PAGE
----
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The U.S.-Canada Border Needs to Open For the Skilled Workforce

03/18/2015 08:11 EDT | Updated 05/18/2015 05:59 EDT
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Canadian flag hanging on Ambassador bridge.

Still nothing for people going to work! Canada and the United States signed an agreement recently which in reality won't witness results for many years and certainly will be difficult to measure (if the political systems in both countries can manage to ratify the agreement). The announcement was something about pre-clearance ability, border guards and unfunded wish list border infrastructure?

Recently, the Canadian Council of Chief Executives issued an excellent report entitled Made in North America: A new agenda to sharpen our competitive edge. This report outlined more than two dozen excellent recommendations for the bilateral relationship. The report outlines a wide range of policy options to improve our shared North American economy.

From cargo co-operation to labour and skills mobility, it is a road map for policy makers from Canada's largest economic players. It is like this report somehow was lost, not transmitted or simply ignored by governments on both sides of the border.

Both countries are in election mode. Canada goes to the polls this fall and Americans next November for a new president. Sounds like an ideal time to actually implement positive programs for people -- programs to help people drive the North American economy. There are no commercial goods moving back and forth without people who are properly educated, trained and positioned to do that work.

There is no natural gas moving from Alberta to Chicago without the skilled workforce to extract, process and keep product moving. There are no new train cars manufactured without welders or bridges built without ironworkers or heavy crane operators. The skills these people possess are the same in Michigan as they are in Ontario -- why don't our two countries work together in a proactive way to build a North American workforce? Why wouldn't our governments work together to establish a system for the unemployed electrician from Detroit to easily go to work in Toronto if the labour market will allow? Why wouldn't the steamfitter from Sarnia, ON be able to cross the border and travel to work in Illinois without delays and economic risk? This kind of thing is a barrier for economic investment on both sides of the border. If North America doesn't get the human capital right, somewhere else will.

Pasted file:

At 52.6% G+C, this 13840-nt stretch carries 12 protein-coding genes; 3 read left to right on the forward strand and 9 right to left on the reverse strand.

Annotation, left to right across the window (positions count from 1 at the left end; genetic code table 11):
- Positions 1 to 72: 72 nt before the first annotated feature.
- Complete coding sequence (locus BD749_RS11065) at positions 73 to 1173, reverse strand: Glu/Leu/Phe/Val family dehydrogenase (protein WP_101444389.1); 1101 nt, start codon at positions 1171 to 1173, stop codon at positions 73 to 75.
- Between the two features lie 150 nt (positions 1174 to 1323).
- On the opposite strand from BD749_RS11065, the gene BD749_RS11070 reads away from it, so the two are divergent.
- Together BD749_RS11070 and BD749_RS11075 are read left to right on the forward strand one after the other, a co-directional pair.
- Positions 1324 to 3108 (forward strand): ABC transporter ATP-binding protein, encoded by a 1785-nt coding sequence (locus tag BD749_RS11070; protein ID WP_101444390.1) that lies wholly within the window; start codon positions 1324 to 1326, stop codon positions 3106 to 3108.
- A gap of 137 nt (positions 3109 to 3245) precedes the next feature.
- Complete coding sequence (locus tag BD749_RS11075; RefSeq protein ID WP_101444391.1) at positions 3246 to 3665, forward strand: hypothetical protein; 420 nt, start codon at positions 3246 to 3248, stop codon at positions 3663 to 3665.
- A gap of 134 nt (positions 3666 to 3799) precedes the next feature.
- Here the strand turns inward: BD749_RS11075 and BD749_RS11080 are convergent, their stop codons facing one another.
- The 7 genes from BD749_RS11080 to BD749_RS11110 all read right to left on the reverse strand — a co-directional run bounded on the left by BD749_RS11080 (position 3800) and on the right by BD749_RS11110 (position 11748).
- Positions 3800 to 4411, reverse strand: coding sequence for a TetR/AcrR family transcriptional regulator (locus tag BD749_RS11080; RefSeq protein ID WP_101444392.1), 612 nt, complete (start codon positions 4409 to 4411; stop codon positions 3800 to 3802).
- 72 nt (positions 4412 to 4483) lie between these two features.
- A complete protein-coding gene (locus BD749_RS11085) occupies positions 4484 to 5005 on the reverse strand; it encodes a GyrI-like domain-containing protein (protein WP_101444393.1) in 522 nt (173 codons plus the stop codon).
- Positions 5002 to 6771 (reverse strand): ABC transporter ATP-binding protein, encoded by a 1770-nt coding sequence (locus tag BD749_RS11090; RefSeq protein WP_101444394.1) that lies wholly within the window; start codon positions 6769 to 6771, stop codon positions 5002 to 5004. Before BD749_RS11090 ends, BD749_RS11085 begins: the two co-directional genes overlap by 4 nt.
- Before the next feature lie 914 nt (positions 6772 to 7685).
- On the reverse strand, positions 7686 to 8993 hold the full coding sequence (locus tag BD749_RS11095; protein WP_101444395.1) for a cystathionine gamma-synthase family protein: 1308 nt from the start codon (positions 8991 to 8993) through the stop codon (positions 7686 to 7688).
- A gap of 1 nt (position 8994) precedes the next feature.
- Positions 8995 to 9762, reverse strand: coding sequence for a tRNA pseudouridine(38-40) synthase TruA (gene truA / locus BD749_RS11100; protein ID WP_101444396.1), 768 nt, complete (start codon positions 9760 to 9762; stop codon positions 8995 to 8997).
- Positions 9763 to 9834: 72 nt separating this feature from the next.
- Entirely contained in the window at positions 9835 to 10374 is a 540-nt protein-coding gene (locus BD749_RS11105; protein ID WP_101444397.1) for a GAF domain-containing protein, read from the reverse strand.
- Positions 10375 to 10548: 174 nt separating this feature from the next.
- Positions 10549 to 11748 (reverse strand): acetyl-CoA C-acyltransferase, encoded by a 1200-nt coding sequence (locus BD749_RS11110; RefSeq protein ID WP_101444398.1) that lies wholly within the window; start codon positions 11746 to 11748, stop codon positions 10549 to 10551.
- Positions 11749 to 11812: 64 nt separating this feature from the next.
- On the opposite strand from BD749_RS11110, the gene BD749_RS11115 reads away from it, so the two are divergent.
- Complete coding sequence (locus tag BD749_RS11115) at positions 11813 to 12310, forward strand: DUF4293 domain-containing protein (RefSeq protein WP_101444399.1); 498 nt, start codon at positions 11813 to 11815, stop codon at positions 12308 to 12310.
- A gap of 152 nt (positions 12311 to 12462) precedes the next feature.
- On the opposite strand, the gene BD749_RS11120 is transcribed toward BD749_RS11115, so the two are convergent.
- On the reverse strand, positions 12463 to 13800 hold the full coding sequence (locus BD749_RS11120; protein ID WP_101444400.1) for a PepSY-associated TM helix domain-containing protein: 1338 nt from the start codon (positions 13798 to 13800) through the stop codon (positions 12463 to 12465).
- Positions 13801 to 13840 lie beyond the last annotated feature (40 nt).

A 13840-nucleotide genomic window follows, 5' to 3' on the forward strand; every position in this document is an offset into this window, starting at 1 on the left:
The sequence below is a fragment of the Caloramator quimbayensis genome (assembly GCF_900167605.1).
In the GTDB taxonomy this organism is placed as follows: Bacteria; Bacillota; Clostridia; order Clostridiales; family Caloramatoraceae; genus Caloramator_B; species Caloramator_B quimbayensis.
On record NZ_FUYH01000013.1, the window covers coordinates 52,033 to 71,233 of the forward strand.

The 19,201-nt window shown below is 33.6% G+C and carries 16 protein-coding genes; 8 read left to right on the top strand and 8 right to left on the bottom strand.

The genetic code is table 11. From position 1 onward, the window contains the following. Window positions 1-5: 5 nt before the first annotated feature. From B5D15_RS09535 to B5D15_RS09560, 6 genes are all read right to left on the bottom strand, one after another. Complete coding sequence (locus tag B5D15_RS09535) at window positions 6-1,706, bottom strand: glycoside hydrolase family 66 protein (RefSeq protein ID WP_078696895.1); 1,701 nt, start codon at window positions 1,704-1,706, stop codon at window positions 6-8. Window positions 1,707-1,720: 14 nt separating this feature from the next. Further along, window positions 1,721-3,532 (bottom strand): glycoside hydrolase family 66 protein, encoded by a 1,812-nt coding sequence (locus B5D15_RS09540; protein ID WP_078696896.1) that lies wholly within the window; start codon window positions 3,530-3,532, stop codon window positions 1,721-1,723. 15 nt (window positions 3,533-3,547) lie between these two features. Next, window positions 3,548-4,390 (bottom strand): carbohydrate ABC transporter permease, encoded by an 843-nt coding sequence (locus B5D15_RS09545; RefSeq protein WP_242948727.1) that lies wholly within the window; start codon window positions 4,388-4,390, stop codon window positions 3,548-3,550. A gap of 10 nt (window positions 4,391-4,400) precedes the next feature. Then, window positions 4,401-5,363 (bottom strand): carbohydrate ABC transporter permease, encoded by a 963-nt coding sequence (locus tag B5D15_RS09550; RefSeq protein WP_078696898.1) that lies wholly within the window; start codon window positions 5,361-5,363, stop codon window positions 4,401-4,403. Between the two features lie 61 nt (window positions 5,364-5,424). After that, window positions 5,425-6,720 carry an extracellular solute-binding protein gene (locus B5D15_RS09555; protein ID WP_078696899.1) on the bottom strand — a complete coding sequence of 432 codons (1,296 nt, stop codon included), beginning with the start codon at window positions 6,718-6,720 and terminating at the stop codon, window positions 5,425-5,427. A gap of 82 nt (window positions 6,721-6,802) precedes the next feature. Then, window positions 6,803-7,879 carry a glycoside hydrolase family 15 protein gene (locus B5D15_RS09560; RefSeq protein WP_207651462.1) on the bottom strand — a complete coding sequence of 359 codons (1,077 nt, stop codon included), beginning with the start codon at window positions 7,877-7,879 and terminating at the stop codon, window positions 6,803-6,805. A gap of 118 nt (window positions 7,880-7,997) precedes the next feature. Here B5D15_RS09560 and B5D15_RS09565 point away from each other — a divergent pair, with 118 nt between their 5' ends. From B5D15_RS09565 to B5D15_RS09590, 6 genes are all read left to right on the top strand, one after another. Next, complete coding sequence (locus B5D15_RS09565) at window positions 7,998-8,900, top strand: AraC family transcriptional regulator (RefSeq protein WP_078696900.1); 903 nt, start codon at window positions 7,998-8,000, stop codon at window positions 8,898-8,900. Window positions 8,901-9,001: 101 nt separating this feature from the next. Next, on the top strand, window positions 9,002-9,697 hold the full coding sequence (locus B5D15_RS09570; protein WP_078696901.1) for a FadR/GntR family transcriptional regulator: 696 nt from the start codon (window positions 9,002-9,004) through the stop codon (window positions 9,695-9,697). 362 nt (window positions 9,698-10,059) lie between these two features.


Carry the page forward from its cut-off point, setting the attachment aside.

Workers and industry face enormous regulatory burden when trying to move people back and forth between Canada and the United States for economic purposes. A workforce that is mobile, highly-trained and competitive with the rest of the world is a necessity in the new world economy. Why wouldn't our two governments facilitate the movement of skilled workers to work on major projects in both countries and help manufacturing (or technology) giants get the talent they need where they need it? If Michigan has seats available for carpentry training, why wouldn't they train to Ontario standards (or vice versa) if either jurisdiction needed workers? Leadership (and immigration policy consideration) is required from both federal governments.

The Council on Foreign Relations recently released a report called "North America, Time for a New Focus". It states: "The Task Force finds that North America's demographics could offer the region a global advantage. But regional economic integration has not been matched by integrated policies for education and workforce development. Quality education and skills development matched to economic need will be important for both national and regional economic growth and competitiveness."

Canada's Public Safety Minister Steven Blaney said at the event "Our Government's top priority remains creating jobs and opportunities for Canadians...(this announcement) will create jobs and growth in Canada by improving the flow of legitimate goods and people between our two countries." It is murky at best how pre-clearance in Ontario or New York State actually creates jobs. While this could be a step in the right direction, the reality is that work to create a truly mobile workforce has yet to be done. What we need is an announcement that speaks to a program that could actually make it easier for a selected set of highly skilled, in-demand occupations to work in either country. Companies would benefit from lower administration costs and contribute to economic prosperity in both countries. While the Beyond the Border Working Group has begun discussions on what this might look like AND the technology to support such a program is already in use, little has yet to gain traction.

While the recent announcement is a welcome reminder of the work being done to better manage our shared border, real benefits to the skilled workers (and voters) of North America have yet to be felt. Our governments need constant reminders that this matters, or, like so many other good ideas, it will be left in the cold.

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